Professor of Geography
Graduate Center, City University of New York
Please join us (either in-person or virtually!) for the 2023 Antipode American Association of Geographers Lecture on Friday 24 March between 4:30pm and 5:50pm Mountain Daylight Time (https://aag.secure-platform.com/aag2023/solicitations/39/sessiongallery/schedule/items/6941). The lecture will take place in Centennial Ballroom D, Hyatt Regency, Third Floor, and will be recorded and archived on the AAG website until 25 June; it will be available to all on http://antipodeonline.org/ soon after.
Like Antipode itself, Cindi stated out from the Graduate School of Geography of Clark University, arriving for a BA two years after the journal’s founding and going on to earn an MA in 1979 and, following a period as Visiting Lecturer at Khartoum University and fieldwork elsewhere in Sudan, a PhD in 1986. A move to CUNY and work directing the Children’s Environments Research Group and Center for Human Environments marked the beginning of an enduring relationship with the university (and a return to her city of birth). Cindi was Assistant Professor from 1987 to 1994, Associate Professor to 1999, and has been a Professor at the Graduate Center since, serving as both Chair of Environmental Psychology and Executive Officer of Earth and Environmental Sciences.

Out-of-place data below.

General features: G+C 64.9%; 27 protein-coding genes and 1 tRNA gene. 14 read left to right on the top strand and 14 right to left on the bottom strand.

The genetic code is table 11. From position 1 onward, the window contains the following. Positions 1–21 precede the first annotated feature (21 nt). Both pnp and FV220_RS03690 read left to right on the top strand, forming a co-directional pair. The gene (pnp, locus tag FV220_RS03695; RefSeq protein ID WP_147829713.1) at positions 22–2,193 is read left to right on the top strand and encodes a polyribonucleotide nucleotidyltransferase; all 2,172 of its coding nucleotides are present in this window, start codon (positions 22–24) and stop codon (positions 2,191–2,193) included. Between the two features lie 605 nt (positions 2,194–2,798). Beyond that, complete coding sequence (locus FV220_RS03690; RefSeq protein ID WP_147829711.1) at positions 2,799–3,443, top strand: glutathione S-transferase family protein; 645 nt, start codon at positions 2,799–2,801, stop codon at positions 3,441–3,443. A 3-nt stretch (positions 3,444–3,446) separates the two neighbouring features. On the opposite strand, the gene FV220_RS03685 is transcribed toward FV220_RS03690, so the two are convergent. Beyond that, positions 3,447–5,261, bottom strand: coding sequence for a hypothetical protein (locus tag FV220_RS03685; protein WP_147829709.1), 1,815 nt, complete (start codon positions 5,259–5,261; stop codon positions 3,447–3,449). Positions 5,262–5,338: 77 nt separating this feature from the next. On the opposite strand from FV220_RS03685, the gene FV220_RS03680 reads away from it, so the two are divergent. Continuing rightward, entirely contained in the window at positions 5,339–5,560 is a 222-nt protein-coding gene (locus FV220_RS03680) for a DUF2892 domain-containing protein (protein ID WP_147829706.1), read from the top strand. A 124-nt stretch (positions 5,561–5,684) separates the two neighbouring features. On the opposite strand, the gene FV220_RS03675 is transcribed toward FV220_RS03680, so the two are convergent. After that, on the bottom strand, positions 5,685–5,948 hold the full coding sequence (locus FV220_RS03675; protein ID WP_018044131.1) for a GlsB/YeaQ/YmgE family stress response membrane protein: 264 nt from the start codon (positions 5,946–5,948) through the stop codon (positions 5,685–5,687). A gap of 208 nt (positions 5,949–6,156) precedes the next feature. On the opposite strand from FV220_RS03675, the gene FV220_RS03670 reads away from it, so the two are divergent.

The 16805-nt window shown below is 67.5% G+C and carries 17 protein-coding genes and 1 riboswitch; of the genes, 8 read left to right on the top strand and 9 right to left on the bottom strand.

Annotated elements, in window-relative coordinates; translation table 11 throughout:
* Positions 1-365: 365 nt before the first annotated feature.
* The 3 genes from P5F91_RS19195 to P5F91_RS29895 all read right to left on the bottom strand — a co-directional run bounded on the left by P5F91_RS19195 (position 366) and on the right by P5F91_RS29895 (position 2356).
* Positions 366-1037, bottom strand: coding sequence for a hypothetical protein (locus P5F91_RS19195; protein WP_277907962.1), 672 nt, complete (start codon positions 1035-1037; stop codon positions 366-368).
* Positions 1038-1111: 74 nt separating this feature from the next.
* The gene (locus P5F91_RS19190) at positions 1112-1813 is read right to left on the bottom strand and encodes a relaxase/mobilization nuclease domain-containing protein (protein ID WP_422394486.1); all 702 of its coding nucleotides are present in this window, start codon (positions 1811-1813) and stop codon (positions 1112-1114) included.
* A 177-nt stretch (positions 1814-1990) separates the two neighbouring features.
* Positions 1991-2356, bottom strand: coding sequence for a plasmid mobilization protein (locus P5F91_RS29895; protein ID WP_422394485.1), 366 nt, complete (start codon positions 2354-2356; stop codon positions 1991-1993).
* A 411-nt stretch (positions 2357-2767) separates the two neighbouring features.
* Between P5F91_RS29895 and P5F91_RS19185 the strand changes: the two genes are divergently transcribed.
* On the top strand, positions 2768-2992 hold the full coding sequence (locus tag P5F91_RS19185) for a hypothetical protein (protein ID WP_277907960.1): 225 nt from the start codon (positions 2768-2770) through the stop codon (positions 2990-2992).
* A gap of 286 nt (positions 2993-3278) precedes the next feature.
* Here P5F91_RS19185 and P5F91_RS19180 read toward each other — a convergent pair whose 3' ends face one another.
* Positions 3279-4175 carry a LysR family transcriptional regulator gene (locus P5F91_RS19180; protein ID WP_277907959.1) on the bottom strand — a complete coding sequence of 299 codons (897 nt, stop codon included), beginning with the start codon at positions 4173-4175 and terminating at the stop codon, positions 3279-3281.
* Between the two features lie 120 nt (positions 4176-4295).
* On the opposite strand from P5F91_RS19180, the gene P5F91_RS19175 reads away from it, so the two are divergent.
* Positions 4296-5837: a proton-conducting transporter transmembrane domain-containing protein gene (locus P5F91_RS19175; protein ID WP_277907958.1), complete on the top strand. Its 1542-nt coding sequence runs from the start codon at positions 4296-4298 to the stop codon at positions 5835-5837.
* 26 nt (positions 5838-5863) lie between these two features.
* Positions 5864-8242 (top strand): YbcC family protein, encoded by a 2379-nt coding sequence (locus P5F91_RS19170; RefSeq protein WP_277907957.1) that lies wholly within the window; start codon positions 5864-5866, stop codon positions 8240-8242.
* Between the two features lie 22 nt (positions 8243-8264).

Among her many honours and awards, Cindi’s work has been recognised by the American Association of Geographers with their Distinguished Scholarship Honors in 2021, the 2015 James Blaut Award for Scholarship, Teaching, and Activism towards Social Justice (from the Socialist and Critical Geography Specialty Group), and the 2004 Meridian Book Award for Outstanding Scholarly Work in Geography (for her Growing up Global: Economic Restructuring and Children’s Everyday Lives, which examines global change through children’s lives in New York City and Sudan). What’s more, Cindi also features in Key Thinkers on Space and Place—is there a higher honour than that?!